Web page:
Perhaps his most lasting legacy is as a founder of the National Association of Black Journalists. Les Payne, a Pulitizer Prize-winning columnist and NABJ co-founder once described him as the first amongst equals in founding NABJ.

"There were a lot of us in the room," Payne told me. "But Chuck was the one holding the clipboard."

Follow us on Twitter @CNNOpinion.

Join us on Facebook.com/CNNOpinion.

ADVERTISEMENT
Part of complete coverage on
updated 6:11 PM EST, Thu December 18, 2014
President Obama has been flexing his executive muscles lately despite Democrat's losses, writes Gloria Borger
updated 2:51 PM EST, Thu December 18, 2014
Jeff Yang says the film industry's surrender will have lasting implications.
updated 4:13 PM EST, Thu December 18, 2014
Newt Gingrich: No one should underestimate the historic importance of the collapse of American defenses in the Sony Pictures attack.
updated 7:55 AM EST, Wed December 10, 2014
Dean Obeidallah asks how the genuine Stephen Colbert will do, compared to "Stephen Colbert"
updated 12:34 PM EST, Thu December 18, 2014
Some GOP politicians want drug tests for welfare recipients; Eric Liu says bailed-out execs should get equal treatment
updated 8:42 AM EST, Thu December 18, 2014
Louis Perez: Obama introduced a long-absent element of lucidity into U.S. policy on Cuba.
updated 12:40 PM EST, Tue December 16, 2014
The slaughter of more than 130 children by the Pakistani Taliban may prove as pivotal to Pakistan's security policy as the 9/11 attacks were for the U.S., says Peter Bergen.
updated 11:00 AM EST, Wed December 17, 2014
The Internet is an online extension of our own neighborhoods. It's time for us to take their protection just as seriously, says Arun Vishwanath.
updated 4:54 PM EST, Tue December 16, 2014
Gayle Lemmon says we must speak out for the right of children to education -- and peace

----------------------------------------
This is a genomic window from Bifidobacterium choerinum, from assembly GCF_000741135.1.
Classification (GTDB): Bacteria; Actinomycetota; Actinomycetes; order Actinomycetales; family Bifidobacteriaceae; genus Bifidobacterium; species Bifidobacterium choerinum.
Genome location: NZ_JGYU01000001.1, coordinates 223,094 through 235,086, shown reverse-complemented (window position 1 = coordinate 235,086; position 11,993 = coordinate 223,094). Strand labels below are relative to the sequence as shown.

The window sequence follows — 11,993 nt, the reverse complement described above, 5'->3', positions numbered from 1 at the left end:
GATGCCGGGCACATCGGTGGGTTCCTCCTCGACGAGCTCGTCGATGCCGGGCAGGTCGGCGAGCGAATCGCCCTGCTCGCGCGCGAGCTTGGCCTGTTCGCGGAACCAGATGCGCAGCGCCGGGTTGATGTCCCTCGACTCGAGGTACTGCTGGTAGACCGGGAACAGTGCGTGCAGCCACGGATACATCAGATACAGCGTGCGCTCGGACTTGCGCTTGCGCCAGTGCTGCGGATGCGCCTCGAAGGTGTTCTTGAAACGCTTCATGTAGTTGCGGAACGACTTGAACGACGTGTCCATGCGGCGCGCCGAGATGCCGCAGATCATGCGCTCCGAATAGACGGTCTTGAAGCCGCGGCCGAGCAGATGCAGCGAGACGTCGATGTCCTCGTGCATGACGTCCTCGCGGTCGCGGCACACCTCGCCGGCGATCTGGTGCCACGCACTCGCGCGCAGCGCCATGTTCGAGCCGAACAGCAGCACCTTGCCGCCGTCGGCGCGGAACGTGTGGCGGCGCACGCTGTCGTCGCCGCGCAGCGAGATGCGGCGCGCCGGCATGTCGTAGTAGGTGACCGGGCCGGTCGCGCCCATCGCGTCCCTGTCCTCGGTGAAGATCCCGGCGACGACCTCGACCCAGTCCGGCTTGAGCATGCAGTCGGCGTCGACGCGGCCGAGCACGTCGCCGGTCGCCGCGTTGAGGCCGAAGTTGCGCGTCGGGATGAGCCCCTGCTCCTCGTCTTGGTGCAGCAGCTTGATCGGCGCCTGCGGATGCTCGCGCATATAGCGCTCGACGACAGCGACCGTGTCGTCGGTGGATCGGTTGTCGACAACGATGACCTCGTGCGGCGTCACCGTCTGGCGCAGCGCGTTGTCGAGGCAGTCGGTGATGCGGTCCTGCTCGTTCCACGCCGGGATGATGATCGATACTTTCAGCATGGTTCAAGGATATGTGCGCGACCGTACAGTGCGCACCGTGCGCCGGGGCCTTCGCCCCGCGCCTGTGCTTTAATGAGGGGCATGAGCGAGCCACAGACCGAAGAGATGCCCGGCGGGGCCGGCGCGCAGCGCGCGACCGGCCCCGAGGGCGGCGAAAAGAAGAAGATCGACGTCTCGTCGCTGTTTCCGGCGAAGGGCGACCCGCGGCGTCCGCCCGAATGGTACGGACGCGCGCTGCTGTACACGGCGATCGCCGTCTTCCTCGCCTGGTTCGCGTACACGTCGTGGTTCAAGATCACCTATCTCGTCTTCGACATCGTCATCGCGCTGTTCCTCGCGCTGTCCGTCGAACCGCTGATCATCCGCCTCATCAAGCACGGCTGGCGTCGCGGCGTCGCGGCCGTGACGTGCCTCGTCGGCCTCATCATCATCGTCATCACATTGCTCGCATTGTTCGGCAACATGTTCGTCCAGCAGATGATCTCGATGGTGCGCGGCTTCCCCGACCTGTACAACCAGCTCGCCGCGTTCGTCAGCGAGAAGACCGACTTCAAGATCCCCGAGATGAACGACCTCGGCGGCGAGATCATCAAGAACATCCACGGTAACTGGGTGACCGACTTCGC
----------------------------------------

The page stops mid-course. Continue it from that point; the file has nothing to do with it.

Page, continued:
updated 5:23 AM EST, Wed December 17, 2014
Russia's economic woes just seem to be getting worse. How will President Vladimir Putin respond? Frida Ghitis gives her take.
updated 1:39 AM EST, Wed December 17, 2014
Australia has generally seen itself as detached from the threat of terrorism. The hostage incident this week may change that, writes Max Barry.
updated 3:20 PM EST, Fri December 12, 2014
Thomas Maier says the trove of letters the Kennedy family has tried to guard from public view gives insight into the Kennedy legacy and the history of era.
updated 9:56 AM EST, Mon December 15, 2014
Will Congress reform the CIA? It's probably best not to expect much from Washington. This is not the 1970s, and the chances for substantive reform are not good.
updated 4:01 PM EST, Mon December 15, 2014
From superstorms to droughts, not a week goes by without a major disruption somewhere in the U.S. But with the right planning, natural disasters don't have to be devastating.
updated 9:53 AM EST, Mon December 15, 2014
Would you rather be sexy or smart? Carol Costello says she hates this dumb question.
updated 5:53 PM EST, Sun December 14, 2014
A story about Pope Francis allegedly saying animals can go to heaven went viral late last week. The problem is that it wasn't true. Heidi Schlumpf looks at the discussion.
updated 10:50 AM EST, Sun December 14, 2014
Democratic leaders should wake up to the reality that the party's path to electoral power runs through the streets, where part of the party's base has been marching for months, says Errol Louis
updated 4:23 PM EST, Sat December 13, 2014
David Gergen: John Brennan deserves a national salute for his efforts to put the report about the CIA in perspective
updated 9:26 AM EST, Fri December 12, 2014
Anwar Sanders says that in some ways, cops and protesters are on the same side
updated 9:39 AM EST, Thu December 11, 2014
A view by Samir Naji, a Yemeni who was accused of serving in Osama bin Laden's security detail and imprisoned for nearly 13 years without charge in Guantanamo Bay
updated 12:38 PM EST, Sun December 14, 2014
S.E. Cupp asks: How much reality do you really want in your escapist TV fare?
updated 1:28 PM EST, Thu December 11, 2014
Rip Rapson says the city's 'Grand Bargain' saved pensions and a world class art collection by pulling varied stakeholders together, setting civic priorities and thinking outside the box
updated 6:10 PM EST, Sat December 13, 2014
Glenn Schwartz says the airing of the company's embarrassing emails might wake us up to the usefulness of talking in-person instead of electronically
updated 5:33 PM EST, Fri December 12, 2014
The computer glitch that disrupted air traffic over the U.K. on Friday was a nuisance, but not dangerous, says Les Abend
ADVERTISEMENT
ADVERTISEMENT
ADVERTISEMENT
ADVERTISEMENT